Whilst the overall growth was not rapid at 53.1 ( where 50 in unchanged) at least we seem to have some and it was reassuring to have another confirmation of my theme that the 2016 fall in the UK Pound £ is wearing off.

However, cost inflation eased to its least marked for 14 months, with some firms reporting signs that exchange-rate driven price rises had started to lose intensity.

Comment

So the overall picture is of a boom which then saw a recession and hopefully of the latest surveys are correct a short shallow one. However not everyone is entirely on board with the recession story as this from Construction News last month points out.

Industry activity continued to grow between July and September, according to a new survey by the Construction Products Association.

The official data series in the UK for construction has been troubled to put it politely. The official version is this.

The Office for Statistics Regulation has put out a request for feedback and comments from users of these statistics, as part of the process for re-assessing the National Statistic status for Construction statistics: output, new orders and price indices.

In essence you cannot say what real output is until you have some sort of grip on the price level. Also  the excellent Brickonomics pointed out several years ago that some of the improvement in the data was via simply transferring a large business from services to construction. Solved at the stroke of a pen? Also this year there were large revisions to last year which is not entirely reassuring.

The annual growth rate for 2016 has been revised from 2.4% to 3.8%.

If that error was systemic then this years recession could easily be revised away. The truth is that there is way too much uncertainty about this which is surprising in the sense that the industry relies on physical products many of which are large. A few weeks back I counted the number of cranes along Nine Elms ( 24) for example in response to a question asked in the comments.

So we had a boom ( maybe) followed by a recession (maybe) and are now recovering (maybe). Hardly a triumph for the information era…..

Some Music

Here is a once in a lifetime opportunity to hear Donald Trump as a Talking Head.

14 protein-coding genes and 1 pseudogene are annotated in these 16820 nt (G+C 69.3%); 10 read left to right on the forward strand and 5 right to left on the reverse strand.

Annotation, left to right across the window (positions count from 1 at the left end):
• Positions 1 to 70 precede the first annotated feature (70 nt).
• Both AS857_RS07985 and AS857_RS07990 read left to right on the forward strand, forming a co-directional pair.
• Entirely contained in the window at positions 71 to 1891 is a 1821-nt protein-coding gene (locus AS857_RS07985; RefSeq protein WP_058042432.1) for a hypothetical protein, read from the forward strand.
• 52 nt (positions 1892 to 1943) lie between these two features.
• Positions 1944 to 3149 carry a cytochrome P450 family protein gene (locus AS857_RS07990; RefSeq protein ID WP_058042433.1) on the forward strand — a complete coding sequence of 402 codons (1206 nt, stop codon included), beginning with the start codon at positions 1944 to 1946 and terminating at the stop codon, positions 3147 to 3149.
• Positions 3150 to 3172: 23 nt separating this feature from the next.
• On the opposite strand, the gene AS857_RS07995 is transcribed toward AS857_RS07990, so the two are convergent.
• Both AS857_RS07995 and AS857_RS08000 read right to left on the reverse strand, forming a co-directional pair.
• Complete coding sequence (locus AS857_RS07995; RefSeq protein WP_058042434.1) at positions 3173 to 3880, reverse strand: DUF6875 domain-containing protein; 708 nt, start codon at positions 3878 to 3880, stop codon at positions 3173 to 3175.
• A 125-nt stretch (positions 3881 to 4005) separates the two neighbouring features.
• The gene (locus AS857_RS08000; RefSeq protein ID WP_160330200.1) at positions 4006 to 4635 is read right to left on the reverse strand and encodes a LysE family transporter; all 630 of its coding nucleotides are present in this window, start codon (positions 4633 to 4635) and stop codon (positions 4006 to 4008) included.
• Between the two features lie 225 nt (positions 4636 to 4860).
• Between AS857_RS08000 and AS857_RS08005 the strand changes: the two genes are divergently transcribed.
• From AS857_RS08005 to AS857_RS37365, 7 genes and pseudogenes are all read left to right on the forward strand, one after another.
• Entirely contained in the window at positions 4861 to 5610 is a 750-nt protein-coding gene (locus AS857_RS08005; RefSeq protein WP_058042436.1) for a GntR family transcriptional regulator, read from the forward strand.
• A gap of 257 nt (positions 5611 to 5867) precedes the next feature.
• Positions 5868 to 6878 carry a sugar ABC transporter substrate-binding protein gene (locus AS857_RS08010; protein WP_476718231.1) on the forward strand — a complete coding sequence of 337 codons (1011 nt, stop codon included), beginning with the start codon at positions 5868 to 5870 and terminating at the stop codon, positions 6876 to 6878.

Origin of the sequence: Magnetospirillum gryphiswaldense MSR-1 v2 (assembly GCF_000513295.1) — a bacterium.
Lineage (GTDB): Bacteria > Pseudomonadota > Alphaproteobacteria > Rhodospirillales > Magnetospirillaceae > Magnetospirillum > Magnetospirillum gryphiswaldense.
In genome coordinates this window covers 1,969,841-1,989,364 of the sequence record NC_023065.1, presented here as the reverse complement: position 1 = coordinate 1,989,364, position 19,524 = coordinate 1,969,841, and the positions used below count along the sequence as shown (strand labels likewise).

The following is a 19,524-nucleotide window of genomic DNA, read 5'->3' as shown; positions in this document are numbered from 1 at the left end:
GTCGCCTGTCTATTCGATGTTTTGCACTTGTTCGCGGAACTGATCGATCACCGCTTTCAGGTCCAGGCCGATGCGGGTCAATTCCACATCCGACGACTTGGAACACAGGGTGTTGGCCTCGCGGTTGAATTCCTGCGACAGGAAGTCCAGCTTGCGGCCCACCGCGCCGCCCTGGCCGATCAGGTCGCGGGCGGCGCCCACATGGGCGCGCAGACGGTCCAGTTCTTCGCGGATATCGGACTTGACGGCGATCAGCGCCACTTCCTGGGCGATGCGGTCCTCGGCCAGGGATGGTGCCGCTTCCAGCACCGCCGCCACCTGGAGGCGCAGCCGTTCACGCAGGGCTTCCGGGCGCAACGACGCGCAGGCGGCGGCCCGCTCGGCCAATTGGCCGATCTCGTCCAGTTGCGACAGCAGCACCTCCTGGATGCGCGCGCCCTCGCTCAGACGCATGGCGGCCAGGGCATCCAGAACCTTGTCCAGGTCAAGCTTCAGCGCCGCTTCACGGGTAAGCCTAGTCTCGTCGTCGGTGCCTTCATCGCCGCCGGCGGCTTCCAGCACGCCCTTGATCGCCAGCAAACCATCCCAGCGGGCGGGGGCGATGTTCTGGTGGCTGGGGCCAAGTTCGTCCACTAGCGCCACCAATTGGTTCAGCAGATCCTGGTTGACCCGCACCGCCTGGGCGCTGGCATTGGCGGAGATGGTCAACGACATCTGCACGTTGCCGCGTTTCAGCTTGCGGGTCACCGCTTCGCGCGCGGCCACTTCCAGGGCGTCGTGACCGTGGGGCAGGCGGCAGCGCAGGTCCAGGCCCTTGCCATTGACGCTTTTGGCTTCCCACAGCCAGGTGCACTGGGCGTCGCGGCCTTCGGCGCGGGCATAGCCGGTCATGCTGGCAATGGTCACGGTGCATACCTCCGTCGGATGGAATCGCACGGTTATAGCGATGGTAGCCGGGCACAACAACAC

The UK Student Loan problem is going from bad to worse

Sometimes developments flow naturally together and we see a clear example of this today. It was only yesterday that I pointed out that the Bank of England puts its telescope to its blind eye on the subject of student loans.

 In addition students will be wondering why what are likely to appear large debt burdens to them are ignored for these purposes?

Excluding student debt, the aggregate household debt to income ratio is 18 percentage points below its 2008
peak.

This is particularly material as we know that student debt has been growing quickly in the UK due to factors such as the rises in tuition fees.

Losses mount

I am often critical of the Financial Times but this time Thomas Hale deserves praise for this investigation.

The UK government is set to book a loss of almost £1bn from its largest privatisation of student loans, raising questions over the valuation of tens of billions of pounds of remaining graduate debt.

The most obvious question is why are we privatising these loans at a loss? It was of course the banking sector which saw privatisation of profits and socialisation of losses as fears will no doubt rise that this could be the other way around in terms of timing.

As we look at the detail the news gets even more troubling.

The controversial sale of a batch of student loans this week is expected to raise around £1.7bn, according to a Financial Times analysis of deal documentation. The loans, which had a face value of £3.7bn last year, are part of a total of £43bn in loans made to students up to 2012, which are currently on government books valued at just under £30bn, according to the Department of Education’s latest published accounts, as of the end of March this year.

As you can see not only are those loans not alone but they are being sold at a level below previous mark downs in value. The £3.7 billion face value had already been marked down to £2.5 billion and now we see this.